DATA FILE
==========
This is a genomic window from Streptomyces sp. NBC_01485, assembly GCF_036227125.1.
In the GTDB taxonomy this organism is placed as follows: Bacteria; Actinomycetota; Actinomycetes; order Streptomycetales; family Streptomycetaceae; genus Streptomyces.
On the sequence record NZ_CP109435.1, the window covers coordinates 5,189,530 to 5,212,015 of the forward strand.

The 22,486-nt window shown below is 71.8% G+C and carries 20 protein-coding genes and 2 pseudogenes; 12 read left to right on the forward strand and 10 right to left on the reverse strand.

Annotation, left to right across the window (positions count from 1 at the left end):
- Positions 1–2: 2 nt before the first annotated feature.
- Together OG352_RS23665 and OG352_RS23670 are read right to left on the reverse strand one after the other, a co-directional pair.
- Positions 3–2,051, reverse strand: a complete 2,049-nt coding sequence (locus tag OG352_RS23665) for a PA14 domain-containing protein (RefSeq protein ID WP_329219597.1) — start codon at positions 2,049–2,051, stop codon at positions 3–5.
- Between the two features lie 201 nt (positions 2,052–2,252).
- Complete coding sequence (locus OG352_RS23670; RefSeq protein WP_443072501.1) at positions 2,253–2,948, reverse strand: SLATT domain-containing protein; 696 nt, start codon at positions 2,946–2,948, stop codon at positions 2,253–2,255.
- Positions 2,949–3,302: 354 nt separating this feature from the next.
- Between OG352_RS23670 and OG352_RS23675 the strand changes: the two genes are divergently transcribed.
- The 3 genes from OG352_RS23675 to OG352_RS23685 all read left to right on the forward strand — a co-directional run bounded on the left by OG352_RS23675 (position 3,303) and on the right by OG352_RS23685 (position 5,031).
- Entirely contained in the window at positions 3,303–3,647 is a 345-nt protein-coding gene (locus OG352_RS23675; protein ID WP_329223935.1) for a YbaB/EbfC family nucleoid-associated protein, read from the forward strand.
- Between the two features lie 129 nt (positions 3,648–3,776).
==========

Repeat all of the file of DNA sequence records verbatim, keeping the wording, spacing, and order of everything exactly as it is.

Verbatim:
This is a genomic window from Streptomyces sp. NBC_01485, assembly GCF_036227125.1.
In the GTDB taxonomy this organism is placed as follows: Bacteria; Actinomycetota; Actinomycetes; order Streptomycetales; family Streptomycetaceae; genus Streptomyces.
On the sequence record NZ_CP109435.1, the window covers coordinates 5,189,530 to 5,212,015 of the forward strand.

The 22,486-nt window shown below is 71.8% G+C and carries 20 protein-coding genes and 2 pseudogenes; 12 read left to right on the forward strand and 10 right to left on the reverse strand.

Annotation, left to right across the window (positions count from 1 at the left end):
- Positions 1–2: 2 nt before the first annotated feature.
- Together OG352_RS23665 and OG352_RS23670 are read right to left on the reverse strand one after the other, a co-directional pair.
- Positions 3–2,051, reverse strand: a complete 2,049-nt coding sequence (locus tag OG352_RS23665) for a PA14 domain-containing protein (RefSeq protein ID WP_329219597.1) — start codon at positions 2,049–2,051, stop codon at positions 3–5.
- Between the two features lie 201 nt (positions 2,052–2,252).
- Complete coding sequence (locus OG352_RS23670; RefSeq protein WP_443072501.1) at positions 2,253–2,948, reverse strand: SLATT domain-containing protein; 696 nt, start codon at positions 2,946–2,948, stop codon at positions 2,253–2,255.
- Positions 2,949–3,302: 354 nt separating this feature from the next.
- Between OG352_RS23670 and OG352_RS23675 the strand changes: the two genes are divergently transcribed.
- The 3 genes from OG352_RS23675 to OG352_RS23685 all read left to right on the forward strand — a co-directional run bounded on the left by OG352_RS23675 (position 3,303) and on the right by OG352_RS23685 (position 5,031).
- Entirely contained in the window at positions 3,303–3,647 is a 345-nt protein-coding gene (locus OG352_RS23675; protein ID WP_329223935.1) for a YbaB/EbfC family nucleoid-associated protein, read from the forward strand.
- Between the two features lie 129 nt (positions 3,648–3,776).